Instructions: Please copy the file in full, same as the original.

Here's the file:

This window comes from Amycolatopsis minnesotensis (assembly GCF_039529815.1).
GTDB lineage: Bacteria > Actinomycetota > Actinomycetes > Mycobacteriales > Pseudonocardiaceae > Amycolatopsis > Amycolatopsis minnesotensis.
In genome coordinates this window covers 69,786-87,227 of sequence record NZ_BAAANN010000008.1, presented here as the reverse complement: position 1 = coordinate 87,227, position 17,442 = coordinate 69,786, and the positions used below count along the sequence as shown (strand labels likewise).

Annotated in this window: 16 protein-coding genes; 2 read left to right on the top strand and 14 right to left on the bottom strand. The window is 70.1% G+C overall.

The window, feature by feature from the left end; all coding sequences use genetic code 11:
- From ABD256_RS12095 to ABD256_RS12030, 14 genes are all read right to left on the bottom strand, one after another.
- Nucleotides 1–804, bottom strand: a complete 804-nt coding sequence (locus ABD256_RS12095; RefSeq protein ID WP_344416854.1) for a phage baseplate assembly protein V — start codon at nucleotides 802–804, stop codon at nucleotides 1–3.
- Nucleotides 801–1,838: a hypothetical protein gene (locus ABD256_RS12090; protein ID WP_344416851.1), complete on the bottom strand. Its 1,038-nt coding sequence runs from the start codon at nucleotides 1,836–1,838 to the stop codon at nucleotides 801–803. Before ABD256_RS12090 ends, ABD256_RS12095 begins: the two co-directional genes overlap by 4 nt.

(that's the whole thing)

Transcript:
This window comes from Amycolatopsis minnesotensis (assembly GCF_039529815.1).
GTDB lineage: Bacteria > Actinomycetota > Actinomycetes > Mycobacteriales > Pseudonocardiaceae > Amycolatopsis > Amycolatopsis minnesotensis.
In genome coordinates this window covers 69,786-87,227 of sequence record NZ_BAAANN010000008.1, presented here as the reverse complement: position 1 = coordinate 87,227, position 17,442 = coordinate 69,786, and the positions used below count along the sequence as shown (strand labels likewise).

Annotated in this window: 16 protein-coding genes; 2 read left to right on the top strand and 14 right to left on the bottom strand. The window is 70.1% G+C overall.

The window, feature by feature from the left end; all coding sequences use genetic code 11:
- From ABD256_RS12095 to ABD256_RS12030, 14 genes are all read right to left on the bottom strand, one after another.
- Nucleotides 1–804, bottom strand: a complete 804-nt coding sequence (locus ABD256_RS12095; RefSeq protein ID WP_344416854.1) for a phage baseplate assembly protein V — start codon at nucleotides 802–804, stop codon at nucleotides 1–3.
- Nucleotides 801–1,838: a hypothetical protein gene (locus ABD256_RS12090; protein ID WP_344416851.1), complete on the bottom strand. Its 1,038-nt coding sequence runs from the start codon at nucleotides 1,836–1,838 to the stop codon at nucleotides 801–803. Before ABD256_RS12090 ends, ABD256_RS12095 begins: the two co-directional genes overlap by 4 nt.